Description

This application is a U.S. National Stage Application of International Application No. PCT/GB2008/051042, which was filed on Nov. 7, 2008, and which claims priority to U.S. Provisional Application No. 60/987,021, which was filed on Nov. 9, 2007, U.S. Provisional Application No. 60/989,083, which was filed on Nov. 19, 2007, and Great Britain Application No. 0803959.6, which was filed on Mar. 3, 2008, all of which are incorporated by reference in their entireties as if recited in full herein.

The present invention is concerned with decontamination. More specifically, the present invention is directed towards a method and system for generating a decontaminating mist.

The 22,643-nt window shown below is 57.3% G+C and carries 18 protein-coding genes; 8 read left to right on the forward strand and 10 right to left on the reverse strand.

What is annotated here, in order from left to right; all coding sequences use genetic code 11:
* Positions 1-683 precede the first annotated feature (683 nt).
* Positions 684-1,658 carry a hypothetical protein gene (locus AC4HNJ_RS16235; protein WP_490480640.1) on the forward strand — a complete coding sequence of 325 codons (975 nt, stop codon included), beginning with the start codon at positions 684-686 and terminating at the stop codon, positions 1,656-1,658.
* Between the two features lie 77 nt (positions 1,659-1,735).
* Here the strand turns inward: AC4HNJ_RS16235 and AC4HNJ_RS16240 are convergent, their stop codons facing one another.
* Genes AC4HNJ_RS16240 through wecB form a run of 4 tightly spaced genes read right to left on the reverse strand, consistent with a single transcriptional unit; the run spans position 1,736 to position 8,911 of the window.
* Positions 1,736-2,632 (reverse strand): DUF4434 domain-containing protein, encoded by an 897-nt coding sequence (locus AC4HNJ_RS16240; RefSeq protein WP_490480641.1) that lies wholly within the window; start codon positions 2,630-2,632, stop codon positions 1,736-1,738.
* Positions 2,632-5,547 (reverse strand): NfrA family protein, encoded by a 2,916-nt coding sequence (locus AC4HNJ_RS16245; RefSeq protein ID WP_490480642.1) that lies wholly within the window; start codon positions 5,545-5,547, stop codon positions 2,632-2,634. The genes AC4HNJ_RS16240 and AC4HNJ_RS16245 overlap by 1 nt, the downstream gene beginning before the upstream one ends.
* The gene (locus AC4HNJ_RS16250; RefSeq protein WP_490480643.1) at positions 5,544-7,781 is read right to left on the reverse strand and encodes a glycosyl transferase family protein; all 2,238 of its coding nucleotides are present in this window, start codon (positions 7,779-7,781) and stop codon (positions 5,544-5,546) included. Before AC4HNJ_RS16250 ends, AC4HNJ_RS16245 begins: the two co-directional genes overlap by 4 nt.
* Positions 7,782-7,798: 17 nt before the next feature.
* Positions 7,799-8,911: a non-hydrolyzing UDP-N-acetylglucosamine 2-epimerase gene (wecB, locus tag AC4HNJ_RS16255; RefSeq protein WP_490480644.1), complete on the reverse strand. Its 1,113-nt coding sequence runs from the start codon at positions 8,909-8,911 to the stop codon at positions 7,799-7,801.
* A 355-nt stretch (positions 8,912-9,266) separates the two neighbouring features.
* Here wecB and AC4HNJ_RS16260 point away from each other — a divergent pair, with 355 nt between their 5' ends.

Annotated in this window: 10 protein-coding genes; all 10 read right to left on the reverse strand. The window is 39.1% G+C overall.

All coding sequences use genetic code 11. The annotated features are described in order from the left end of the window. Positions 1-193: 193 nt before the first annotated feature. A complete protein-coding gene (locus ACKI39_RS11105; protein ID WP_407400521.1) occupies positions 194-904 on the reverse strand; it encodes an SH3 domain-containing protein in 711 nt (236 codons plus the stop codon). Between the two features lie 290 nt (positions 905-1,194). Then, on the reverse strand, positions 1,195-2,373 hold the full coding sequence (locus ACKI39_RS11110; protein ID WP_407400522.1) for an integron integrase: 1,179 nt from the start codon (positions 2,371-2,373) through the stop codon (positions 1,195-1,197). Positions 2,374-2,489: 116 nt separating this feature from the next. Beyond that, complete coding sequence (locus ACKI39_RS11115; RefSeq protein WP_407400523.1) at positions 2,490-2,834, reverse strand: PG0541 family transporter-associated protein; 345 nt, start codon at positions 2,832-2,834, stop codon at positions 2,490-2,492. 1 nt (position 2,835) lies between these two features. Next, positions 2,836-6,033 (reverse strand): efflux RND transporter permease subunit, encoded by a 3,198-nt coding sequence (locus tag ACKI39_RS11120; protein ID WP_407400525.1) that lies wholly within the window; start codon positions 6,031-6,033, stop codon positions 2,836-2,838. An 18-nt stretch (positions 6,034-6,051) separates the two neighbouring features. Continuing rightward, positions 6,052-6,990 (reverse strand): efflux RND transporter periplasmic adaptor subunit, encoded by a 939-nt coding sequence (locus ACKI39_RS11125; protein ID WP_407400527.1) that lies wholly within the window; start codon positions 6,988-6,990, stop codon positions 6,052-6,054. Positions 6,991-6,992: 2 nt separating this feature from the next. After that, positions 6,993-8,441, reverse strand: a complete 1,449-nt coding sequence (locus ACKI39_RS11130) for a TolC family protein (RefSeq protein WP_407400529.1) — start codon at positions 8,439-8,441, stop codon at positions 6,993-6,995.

WO01/76764 shows a mist generating apparatus which uses two fluids, primarily for use in fire suppression. In WO'764 a spray of first fluid droplets is created by forcing the first fluid through a number of aerosol nozzles in a conventional manner. The droplets are then carried by a stream of a second fluid through a convergent-divergent nozzle which sprays the combined stream of first fluid droplets and second fluid from the apparatus. The purpose of WO '764 is to reduce the pressure required to create the aerosol spray of the first fluid by using the second stream of fluid to carry the first fluid droplets out of the apparatus. The second stream also reduces frictional forces which can, in some cases, cause the first fluid droplets forming the aerosol spray to evaporate.